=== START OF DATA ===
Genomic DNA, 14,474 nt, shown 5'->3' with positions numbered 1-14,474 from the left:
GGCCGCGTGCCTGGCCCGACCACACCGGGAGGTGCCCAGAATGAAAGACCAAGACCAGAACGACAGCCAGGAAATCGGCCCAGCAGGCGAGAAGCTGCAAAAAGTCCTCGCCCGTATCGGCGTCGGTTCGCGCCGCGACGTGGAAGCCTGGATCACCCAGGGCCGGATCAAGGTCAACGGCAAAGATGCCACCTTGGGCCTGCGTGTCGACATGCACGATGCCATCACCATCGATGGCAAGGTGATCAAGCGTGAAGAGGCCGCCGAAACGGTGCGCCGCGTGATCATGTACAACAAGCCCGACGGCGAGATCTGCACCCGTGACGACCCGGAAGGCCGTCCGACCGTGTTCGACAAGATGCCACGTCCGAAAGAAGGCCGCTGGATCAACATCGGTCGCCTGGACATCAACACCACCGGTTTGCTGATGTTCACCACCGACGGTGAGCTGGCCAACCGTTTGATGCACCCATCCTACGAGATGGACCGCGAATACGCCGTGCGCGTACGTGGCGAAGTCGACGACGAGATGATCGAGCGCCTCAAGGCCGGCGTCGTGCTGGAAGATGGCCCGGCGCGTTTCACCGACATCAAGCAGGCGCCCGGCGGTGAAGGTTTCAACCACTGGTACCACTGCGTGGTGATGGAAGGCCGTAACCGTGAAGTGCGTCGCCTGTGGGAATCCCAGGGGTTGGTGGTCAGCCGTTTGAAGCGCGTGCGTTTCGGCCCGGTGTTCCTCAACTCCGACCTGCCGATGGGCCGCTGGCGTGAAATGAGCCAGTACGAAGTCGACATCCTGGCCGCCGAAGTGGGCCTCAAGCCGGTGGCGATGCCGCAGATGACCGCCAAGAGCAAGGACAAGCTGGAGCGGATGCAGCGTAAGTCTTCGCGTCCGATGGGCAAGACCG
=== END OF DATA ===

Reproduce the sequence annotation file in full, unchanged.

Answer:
Genomic DNA, 14,474 nt, shown 5'->3' with positions numbered 1-14,474 from the left:
GGCCGCGTGCCTGGCCCGACCACACCGGGAGGTGCCCAGAATGAAAGACCAAGACCAGAACGACAGCCAGGAAATCGGCCCAGCAGGCGAGAAGCTGCAAAAAGTCCTCGCCCGTATCGGCGTCGGTTCGCGCCGCGACGTGGAAGCCTGGATCACCCAGGGCCGGATCAAGGTCAACGGCAAAGATGCCACCTTGGGCCTGCGTGTCGACATGCACGATGCCATCACCATCGATGGCAAGGTGATCAAGCGTGAAGAGGCCGCCGAAACGGTGCGCCGCGTGATCATGTACAACAAGCCCGACGGCGAGATCTGCACCCGTGACGACCCGGAAGGCCGTCCGACCGTGTTCGACAAGATGCCACGTCCGAAAGAAGGCCGCTGGATCAACATCGGTCGCCTGGACATCAACACCACCGGTTTGCTGATGTTCACCACCGACGGTGAGCTGGCCAACCGTTTGATGCACCCATCCTACGAGATGGACCGCGAATACGCCGTGCGCGTACGTGGCGAAGTCGACGACGAGATGATCGAGCGCCTCAAGGCCGGCGTCGTGCTGGAAGATGGCCCGGCGCGTTTCACCGACATCAAGCAGGCGCCCGGCGGTGAAGGTTTCAACCACTGGTACCACTGCGTGGTGATGGAAGGCCGTAACCGTGAAGTGCGTCGCCTGTGGGAATCCCAGGGGTTGGTGGTCAGCCGTTTGAAGCGCGTGCGTTTCGGCCCGGTGTTCCTCAACTCCGACCTGCCGATGGGCCGCTGGCGTGAAATGAGCCAGTACGAAGTCGACATCCTGGCCGCCGAAGTGGGCCTCAAGCCGGTGGCGATGCCGCAGATGACCGCCAAGAGCAAGGACAAGCTGGAGCGGATGCAGCGTAAGTCTTCGCGTCCGATGGGCAAGACCG